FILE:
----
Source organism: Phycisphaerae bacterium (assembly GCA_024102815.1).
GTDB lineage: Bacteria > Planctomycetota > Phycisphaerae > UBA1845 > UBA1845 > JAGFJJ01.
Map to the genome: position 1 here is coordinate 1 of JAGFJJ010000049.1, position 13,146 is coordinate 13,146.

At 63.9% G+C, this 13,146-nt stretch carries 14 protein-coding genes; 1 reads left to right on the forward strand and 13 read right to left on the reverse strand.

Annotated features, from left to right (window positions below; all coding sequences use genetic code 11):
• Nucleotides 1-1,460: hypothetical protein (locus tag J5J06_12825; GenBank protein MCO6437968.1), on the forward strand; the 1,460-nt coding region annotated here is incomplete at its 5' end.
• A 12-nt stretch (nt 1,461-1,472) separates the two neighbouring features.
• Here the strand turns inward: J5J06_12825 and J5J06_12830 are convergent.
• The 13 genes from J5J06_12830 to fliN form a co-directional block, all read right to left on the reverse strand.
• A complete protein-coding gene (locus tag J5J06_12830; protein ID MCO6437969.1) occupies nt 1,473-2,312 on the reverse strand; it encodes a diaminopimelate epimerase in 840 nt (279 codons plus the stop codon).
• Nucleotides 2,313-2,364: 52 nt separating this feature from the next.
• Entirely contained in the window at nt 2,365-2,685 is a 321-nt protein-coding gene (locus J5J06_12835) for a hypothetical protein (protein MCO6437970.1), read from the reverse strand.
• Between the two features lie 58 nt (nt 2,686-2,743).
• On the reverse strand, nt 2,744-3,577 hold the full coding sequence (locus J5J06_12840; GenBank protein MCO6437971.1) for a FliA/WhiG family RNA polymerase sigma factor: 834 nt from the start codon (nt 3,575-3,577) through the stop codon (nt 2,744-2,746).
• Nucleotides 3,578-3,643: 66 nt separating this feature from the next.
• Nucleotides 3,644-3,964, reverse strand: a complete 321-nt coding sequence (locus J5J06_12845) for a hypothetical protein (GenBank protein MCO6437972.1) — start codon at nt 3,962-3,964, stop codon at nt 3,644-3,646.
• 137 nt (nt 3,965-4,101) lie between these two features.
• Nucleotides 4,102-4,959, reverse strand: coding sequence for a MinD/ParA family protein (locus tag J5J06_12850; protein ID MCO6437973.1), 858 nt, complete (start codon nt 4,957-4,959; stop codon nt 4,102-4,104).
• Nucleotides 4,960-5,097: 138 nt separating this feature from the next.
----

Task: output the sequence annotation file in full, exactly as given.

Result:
Source organism: Phycisphaerae bacterium (assembly GCA_024102815.1).
GTDB lineage: Bacteria > Planctomycetota > Phycisphaerae > UBA1845 > UBA1845 > JAGFJJ01.
Map to the genome: position 1 here is coordinate 1 of JAGFJJ010000049.1, position 13,146 is coordinate 13,146.

At 63.9% G+C, this 13,146-nt stretch carries 14 protein-coding genes; 1 reads left to right on the forward strand and 13 read right to left on the reverse strand.

Annotated features, from left to right (window positions below; all coding sequences use genetic code 11):
• Nucleotides 1-1,460: hypothetical protein (locus tag J5J06_12825; GenBank protein MCO6437968.1), on the forward strand; the 1,460-nt coding region annotated here is incomplete at its 5' end.
• A 12-nt stretch (nt 1,461-1,472) separates the two neighbouring features.
• Here the strand turns inward: J5J06_12825 and J5J06_12830 are convergent.
• The 13 genes from J5J06_12830 to fliN form a co-directional block, all read right to left on the reverse strand.
• A complete protein-coding gene (locus tag J5J06_12830; protein ID MCO6437969.1) occupies nt 1,473-2,312 on the reverse strand; it encodes a diaminopimelate epimerase in 840 nt (279 codons plus the stop codon).
• Nucleotides 2,313-2,364: 52 nt separating this feature from the next.
• Entirely contained in the window at nt 2,365-2,685 is a 321-nt protein-coding gene (locus J5J06_12835) for a hypothetical protein (protein MCO6437970.1), read from the reverse strand.
• Between the two features lie 58 nt (nt 2,686-2,743).
• On the reverse strand, nt 2,744-3,577 hold the full coding sequence (locus J5J06_12840; GenBank protein MCO6437971.1) for a FliA/WhiG family RNA polymerase sigma factor: 834 nt from the start codon (nt 3,575-3,577) through the stop codon (nt 2,744-2,746).
• Nucleotides 3,578-3,643: 66 nt separating this feature from the next.
• Nucleotides 3,644-3,964, reverse strand: a complete 321-nt coding sequence (locus J5J06_12845) for a hypothetical protein (GenBank protein MCO6437972.1) — start codon at nt 3,962-3,964, stop codon at nt 3,644-3,646.
• 137 nt (nt 3,965-4,101) lie between these two features.
• Nucleotides 4,102-4,959, reverse strand: coding sequence for a MinD/ParA family protein (locus tag J5J06_12850; protein ID MCO6437973.1), 858 nt, complete (start codon nt 4,957-4,959; stop codon nt 4,102-4,104).
• Nucleotides 4,960-5,097: 138 nt separating this feature from the next.